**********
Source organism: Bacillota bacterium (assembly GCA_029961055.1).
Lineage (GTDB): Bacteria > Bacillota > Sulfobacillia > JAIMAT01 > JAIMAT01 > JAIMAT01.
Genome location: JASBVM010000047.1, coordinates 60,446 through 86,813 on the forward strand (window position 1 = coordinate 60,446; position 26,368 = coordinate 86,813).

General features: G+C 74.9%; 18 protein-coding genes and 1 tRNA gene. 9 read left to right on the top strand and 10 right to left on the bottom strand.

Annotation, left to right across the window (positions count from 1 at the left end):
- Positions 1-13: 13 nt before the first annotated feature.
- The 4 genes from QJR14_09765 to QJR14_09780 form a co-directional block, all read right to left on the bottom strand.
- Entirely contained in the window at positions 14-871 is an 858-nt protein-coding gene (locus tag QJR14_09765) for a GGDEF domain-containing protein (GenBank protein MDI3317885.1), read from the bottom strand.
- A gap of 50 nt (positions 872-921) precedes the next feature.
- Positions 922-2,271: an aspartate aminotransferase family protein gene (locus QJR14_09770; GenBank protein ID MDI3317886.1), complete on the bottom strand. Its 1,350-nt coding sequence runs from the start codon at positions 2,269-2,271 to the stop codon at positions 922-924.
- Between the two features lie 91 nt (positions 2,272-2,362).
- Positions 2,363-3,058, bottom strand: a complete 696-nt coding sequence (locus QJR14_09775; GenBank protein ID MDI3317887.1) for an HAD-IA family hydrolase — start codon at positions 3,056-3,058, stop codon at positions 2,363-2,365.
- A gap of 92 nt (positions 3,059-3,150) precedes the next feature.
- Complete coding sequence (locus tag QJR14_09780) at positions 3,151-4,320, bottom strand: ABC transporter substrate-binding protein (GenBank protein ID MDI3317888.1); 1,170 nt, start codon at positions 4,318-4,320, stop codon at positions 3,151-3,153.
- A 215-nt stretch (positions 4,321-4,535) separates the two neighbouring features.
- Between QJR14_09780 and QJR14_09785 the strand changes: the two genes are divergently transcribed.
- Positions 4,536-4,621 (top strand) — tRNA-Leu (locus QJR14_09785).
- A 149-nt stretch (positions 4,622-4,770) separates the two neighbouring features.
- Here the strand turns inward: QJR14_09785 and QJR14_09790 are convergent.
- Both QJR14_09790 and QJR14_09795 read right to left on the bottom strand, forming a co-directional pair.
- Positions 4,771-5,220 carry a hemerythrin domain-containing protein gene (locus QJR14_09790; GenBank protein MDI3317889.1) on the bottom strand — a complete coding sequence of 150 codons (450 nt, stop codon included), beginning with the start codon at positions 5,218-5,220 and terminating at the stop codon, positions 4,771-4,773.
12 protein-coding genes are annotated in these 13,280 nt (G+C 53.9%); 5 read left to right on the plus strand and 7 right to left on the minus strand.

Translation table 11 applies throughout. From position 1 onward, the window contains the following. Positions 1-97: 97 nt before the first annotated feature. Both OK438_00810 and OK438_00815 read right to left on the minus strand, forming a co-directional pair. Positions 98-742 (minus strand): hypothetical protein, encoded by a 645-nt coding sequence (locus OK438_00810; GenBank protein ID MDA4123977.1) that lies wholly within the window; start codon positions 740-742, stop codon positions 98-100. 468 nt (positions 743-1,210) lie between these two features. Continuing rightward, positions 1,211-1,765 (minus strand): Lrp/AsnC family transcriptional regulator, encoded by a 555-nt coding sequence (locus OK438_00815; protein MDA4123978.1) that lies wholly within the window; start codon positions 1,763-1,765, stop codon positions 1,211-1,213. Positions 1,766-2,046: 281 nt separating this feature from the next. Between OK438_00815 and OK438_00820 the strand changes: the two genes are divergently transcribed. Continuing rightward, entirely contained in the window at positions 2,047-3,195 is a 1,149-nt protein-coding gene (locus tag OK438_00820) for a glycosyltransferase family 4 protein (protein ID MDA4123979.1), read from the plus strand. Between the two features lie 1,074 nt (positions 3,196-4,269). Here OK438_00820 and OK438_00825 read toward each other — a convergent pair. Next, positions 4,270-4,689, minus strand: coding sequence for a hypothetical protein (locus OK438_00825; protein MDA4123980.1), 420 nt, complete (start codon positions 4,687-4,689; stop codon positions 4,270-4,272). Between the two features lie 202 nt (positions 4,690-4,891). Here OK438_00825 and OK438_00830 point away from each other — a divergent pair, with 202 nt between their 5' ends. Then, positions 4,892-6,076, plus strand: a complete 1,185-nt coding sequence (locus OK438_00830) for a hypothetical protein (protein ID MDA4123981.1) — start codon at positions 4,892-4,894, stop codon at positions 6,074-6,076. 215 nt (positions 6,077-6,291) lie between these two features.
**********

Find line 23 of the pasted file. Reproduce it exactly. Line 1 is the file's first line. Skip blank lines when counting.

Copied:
Translation table 11 applies throughout. From position 1 onward, the window contains the following. Positions 1-97: 97 nt before the first annotated feature. Both OK438_00810 and OK438_00815 read right to left on the minus strand, forming a co-directional pair. Positions 98-742 (minus strand): hypothetical protein, encoded by a 645-nt coding sequence (locus OK438_00810; GenBank protein ID MDA4123977.1) that lies wholly within the window; start codon positions 740-742, stop codon positions 98-100. 468 nt (positions 743-1,210) lie between these two features. Continuing rightward, positions 1,211-1,765 (minus strand): Lrp/AsnC family transcriptional regulator, encoded by a 555-nt coding sequence (locus OK438_00815; protein MDA4123978.1) that lies wholly within the window; start codon positions 1,763-1,765, stop codon positions 1,211-1,213. Positions 1,766-2,046: 281 nt separating this feature from the next. Between OK438_00815 and OK438_00820 the strand changes: the two genes are divergently transcribed. Continuing rightward, entirely contained in the window at positions 2,047-3,195 is a 1,149-nt protein-coding gene (locus tag OK438_00820) for a glycosyltransferase family 4 protein (protein ID MDA4123979.1), read from the plus strand. Between the two features lie 1,074 nt (positions 3,196-4,269). Here OK438_00820 and OK438_00825 read toward each other — a convergent pair. Next, positions 4,270-4,689, minus strand: coding sequence for a hypothetical protein (locus OK438_00825; protein MDA4123980.1), 420 nt, complete (start codon positions 4,687-4,689; stop codon positions 4,270-4,272). Between the two features lie 202 nt (positions 4,690-4,891). Here OK438_00825 and OK438_00830 point away from each other — a divergent pair, with 202 nt between their 5' ends. Then, positions 4,892-6,076, plus strand: a complete 1,185-nt coding sequence (locus OK438_00830) for a hypothetical protein (protein ID MDA4123981.1) — start codon at positions 4,892-4,894, stop codon at positions 6,074-6,076. 215 nt (positions 6,077-6,291) lie between these two features.